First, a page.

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Hear Me Now: The Black Potters of Old Edgefield, South Carolina

Triliteral

9781588397263

Nineteenth-century stoneware by enslaved and free potters living in Edgefield, South Carolina, highlights the central role of Black artists in the region’s long-standing pottery traditions.

Recentering the development of industrially scaled Southern pottery traditions around enslaved and free Black potters working in the mid-nineteenth century, this catalogue presents groundbreaking scholarship and new perspectives on stoneware made in and around Edgefield, South Carolina. Among the remarkable works included are a selection of regional face vessels as well as masterpieces by enslaved potter and poet David Drake, who signed, dated, and incised verses on many of his jars, even though literacy among enslaved people was criminalized at the time.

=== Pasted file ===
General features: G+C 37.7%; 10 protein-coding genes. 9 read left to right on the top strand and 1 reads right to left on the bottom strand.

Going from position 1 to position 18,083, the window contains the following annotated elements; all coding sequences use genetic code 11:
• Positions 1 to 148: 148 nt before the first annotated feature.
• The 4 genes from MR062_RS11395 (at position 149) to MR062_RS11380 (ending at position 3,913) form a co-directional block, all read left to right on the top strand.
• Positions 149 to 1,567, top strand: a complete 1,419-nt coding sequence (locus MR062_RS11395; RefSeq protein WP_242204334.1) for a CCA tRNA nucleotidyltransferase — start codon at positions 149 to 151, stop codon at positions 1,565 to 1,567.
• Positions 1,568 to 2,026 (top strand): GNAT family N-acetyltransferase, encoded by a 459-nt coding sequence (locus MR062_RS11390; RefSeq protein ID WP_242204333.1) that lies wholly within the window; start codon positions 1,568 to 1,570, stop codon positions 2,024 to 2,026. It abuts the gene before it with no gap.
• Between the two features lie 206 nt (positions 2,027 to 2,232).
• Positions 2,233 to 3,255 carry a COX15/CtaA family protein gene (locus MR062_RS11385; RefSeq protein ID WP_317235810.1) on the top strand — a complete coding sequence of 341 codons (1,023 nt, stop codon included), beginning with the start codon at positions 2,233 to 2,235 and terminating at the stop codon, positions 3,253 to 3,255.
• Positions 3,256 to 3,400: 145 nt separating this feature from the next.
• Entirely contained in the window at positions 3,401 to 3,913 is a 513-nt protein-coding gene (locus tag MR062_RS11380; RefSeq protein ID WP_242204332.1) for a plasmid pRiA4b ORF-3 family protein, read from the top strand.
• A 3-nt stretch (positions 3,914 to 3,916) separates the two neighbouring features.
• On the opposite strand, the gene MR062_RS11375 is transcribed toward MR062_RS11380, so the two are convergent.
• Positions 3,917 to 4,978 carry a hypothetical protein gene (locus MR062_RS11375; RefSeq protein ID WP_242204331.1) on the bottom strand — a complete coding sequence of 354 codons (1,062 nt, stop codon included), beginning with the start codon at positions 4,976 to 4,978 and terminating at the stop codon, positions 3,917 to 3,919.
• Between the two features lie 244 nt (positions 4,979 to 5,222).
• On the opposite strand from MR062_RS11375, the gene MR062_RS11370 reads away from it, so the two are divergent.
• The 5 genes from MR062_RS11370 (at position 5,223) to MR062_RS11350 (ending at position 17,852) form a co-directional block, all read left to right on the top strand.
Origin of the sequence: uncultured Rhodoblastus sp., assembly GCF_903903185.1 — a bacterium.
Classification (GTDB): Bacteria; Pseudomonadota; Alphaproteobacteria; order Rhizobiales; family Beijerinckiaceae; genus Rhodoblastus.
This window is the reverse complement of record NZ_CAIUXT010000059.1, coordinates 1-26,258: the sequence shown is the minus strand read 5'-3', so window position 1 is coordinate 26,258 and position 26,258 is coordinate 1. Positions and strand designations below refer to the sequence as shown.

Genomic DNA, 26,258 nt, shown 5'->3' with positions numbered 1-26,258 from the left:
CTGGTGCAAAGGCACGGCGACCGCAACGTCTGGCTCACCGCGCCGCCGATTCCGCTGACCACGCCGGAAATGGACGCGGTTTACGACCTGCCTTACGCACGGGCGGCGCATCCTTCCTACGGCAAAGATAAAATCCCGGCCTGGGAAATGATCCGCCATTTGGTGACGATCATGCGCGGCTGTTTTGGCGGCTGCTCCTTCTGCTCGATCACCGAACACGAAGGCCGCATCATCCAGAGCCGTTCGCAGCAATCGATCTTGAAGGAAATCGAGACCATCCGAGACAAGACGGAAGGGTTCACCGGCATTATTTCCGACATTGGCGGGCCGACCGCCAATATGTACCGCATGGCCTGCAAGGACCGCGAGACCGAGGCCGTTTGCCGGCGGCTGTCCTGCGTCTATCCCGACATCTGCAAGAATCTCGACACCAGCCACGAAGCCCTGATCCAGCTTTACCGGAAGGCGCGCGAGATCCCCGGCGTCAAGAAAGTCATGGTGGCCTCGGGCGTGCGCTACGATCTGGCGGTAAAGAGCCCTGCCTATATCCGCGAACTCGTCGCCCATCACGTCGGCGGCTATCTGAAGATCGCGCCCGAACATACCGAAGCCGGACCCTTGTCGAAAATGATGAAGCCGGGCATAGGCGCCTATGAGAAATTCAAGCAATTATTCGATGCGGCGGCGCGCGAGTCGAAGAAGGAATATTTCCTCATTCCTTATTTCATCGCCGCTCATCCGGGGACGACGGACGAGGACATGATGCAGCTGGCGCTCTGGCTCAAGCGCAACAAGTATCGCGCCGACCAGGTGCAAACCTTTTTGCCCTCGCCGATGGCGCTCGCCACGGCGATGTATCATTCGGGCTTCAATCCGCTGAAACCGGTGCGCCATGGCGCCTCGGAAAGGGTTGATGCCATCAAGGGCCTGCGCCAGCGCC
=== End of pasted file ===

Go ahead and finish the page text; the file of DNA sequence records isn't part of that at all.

Essays on the production, collection, dispersal, and reception of stoneware from Edgefield offer a critical look at what it means to collect, exhibit, and interpret objects made by enslaved artisans. Several featured contemporary works inspired by or related to Edgefield stoneware attest to the cultural and historical significance of this body of work, and an interview with acclaimed contemporary artist Simone Leigh illuminates its continued relevance.




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